“Chronology is not a tool of art-historical interpretation which can be used at one moment, discarded at another,” said art critic David Sylvester in response to Tate Modern’s first hang.
But Tate remained defiant. The organisation was disinterested in following convention. In fact, they felt it had to be dismantled in order to tell a more nuanced, global story. This was a story that reflected Britain’s modern, multicultural society.
And for Tate Modern, those spaces between the pieces were just as important as the work itself. In fact, some rooms only had a few pieces of art when they could actually house a dozen or more.
One of the Tate Modern’s earliest supporters was art collector Janet De Botton: “The more the space is opened up and people can see things the way they should be seen, the more enthusiastic they are,” she said.
Modern art doesn’t stand still and if Tate Modern was going to keep its visitors enthusiastic and engaged, it had to evolve.
The changing face of Tate Modern
As society changed, so too has contemporary art. Consequently, Tate needed to look for new ways to showcase their collections and, crucially, demonstrate more artistic diversity.
To do so, they needed more space – a lot more. That’s why Serota made the decision to extend the gallery with the Switch House in 2016.
The change was astronomical. Adding 60% to the existing museum, 300 artists from over 50 countries were presented. The countries finding representation included Africa, the Middle East, Asia, South America, and Eastern Europe. Importantly, more women were being represented than ever before. It was a “genuinely new Tate Modern” with a more “international, diverse and engaging” collection, said Serota.
It wasn’t just the collections themselves that had changed; the Switch House offered a much more interactive experience for visitors. Essentially, it became part of the story.
“As onlookers, we invent our own narratives, take our own soundings and find our own sightlines. Variety is key – the museum must cater for all kinds of audiences and readings. In the Switch House, the building is as much a player as the art,” said Guardian journalist Adrian Searle.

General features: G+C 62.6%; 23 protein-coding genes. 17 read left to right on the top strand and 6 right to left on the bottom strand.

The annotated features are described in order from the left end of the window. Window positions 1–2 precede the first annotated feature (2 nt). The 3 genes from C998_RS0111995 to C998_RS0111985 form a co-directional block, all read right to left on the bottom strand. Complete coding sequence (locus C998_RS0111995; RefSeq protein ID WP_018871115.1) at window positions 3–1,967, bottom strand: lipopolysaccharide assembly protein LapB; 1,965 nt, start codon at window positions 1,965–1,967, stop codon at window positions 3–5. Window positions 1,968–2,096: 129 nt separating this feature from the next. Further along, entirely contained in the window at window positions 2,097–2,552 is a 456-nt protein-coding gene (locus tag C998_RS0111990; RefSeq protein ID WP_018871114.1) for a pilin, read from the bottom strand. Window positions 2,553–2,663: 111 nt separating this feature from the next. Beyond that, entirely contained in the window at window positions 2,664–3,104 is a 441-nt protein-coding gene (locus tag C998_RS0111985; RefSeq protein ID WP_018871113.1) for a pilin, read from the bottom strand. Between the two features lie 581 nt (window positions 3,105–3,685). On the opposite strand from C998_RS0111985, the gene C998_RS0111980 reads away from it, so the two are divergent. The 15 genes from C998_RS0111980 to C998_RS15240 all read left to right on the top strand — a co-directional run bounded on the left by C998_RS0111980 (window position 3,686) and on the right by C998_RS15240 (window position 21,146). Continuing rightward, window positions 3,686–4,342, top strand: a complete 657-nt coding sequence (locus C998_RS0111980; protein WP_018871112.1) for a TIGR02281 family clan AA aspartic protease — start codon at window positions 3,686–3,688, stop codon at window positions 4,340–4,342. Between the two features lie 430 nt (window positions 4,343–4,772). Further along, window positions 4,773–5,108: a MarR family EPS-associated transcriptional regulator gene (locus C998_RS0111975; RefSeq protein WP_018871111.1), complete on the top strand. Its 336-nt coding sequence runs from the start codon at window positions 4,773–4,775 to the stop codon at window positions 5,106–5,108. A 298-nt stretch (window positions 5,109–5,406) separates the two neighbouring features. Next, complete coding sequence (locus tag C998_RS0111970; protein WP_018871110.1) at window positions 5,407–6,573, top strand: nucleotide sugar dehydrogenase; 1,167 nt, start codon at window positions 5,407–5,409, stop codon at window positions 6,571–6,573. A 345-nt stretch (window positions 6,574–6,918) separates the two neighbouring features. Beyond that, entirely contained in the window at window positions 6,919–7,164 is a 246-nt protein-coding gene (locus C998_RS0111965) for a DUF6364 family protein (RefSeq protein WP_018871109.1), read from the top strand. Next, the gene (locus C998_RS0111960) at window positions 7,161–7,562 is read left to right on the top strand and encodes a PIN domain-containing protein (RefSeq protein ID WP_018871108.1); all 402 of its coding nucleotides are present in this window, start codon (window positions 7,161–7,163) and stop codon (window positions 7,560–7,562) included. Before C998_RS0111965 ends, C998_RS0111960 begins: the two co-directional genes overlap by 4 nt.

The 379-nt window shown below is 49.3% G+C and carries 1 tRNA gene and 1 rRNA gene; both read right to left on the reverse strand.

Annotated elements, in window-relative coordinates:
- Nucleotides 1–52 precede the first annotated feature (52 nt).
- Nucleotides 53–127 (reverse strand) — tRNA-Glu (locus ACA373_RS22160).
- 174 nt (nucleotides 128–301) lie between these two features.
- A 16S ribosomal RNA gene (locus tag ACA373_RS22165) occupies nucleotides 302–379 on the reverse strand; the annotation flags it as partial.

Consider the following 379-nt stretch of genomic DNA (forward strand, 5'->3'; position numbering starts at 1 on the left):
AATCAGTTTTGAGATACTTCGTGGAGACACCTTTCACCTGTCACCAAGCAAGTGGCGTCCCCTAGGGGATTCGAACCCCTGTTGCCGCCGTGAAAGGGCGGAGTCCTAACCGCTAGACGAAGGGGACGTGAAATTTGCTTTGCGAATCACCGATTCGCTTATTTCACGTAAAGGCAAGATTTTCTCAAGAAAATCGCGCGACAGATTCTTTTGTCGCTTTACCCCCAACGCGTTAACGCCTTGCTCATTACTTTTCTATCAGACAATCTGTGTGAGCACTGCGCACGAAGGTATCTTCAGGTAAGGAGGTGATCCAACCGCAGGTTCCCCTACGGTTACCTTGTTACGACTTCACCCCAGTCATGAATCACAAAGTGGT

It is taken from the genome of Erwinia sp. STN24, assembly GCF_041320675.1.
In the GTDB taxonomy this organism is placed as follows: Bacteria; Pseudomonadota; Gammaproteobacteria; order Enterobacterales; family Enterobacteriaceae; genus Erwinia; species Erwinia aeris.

But for Serota, the relationship between art, museum and visitor is symbiotic. “The real story is not the building but the different kinds of experiences of art that we will create. You’re no longer simply walking through a gallery looking at static objects. Your whole body is engaged in the experience,” he said before the Switch House opened to the public.
Seeing London’s skyline from the Switch House’s panoramic roof terrace tells an even bigger story.
Tate Modern’s impact on London
Since the Tate Modern opened in 2000, the landscape around it has changed dramatically. And what was once a sparse, post-industrial landscape is now prime real estate. Without question, the gallery has played a key part in regenerating the area.
But Tate Modern has always remained true to its roots. For example, the Switch House was actually designed by original architects Herzog & De Meuron to ensure its aesthetics stayed consistent. And in times of rapid gentrification and with ever-changing trends in art and design, this is something that Edwin Heathcote, architecture and design critic at the Financial Times, feels is important:
“London is increasingly becoming a city of corporate banality in which entire new quarters of steel, glass, and grass are emerging, seemingly disassociated from their sites and the city’s grain, ground, and history. Tate Modern avoids this neutered domain of white walls and glass by revelling in its scars, in the traces of history and industry, machinery and power. It is determinedly not a white cube and its galleries are not squeezed into awkward shapes to accommodate a sculptural icon,” he said.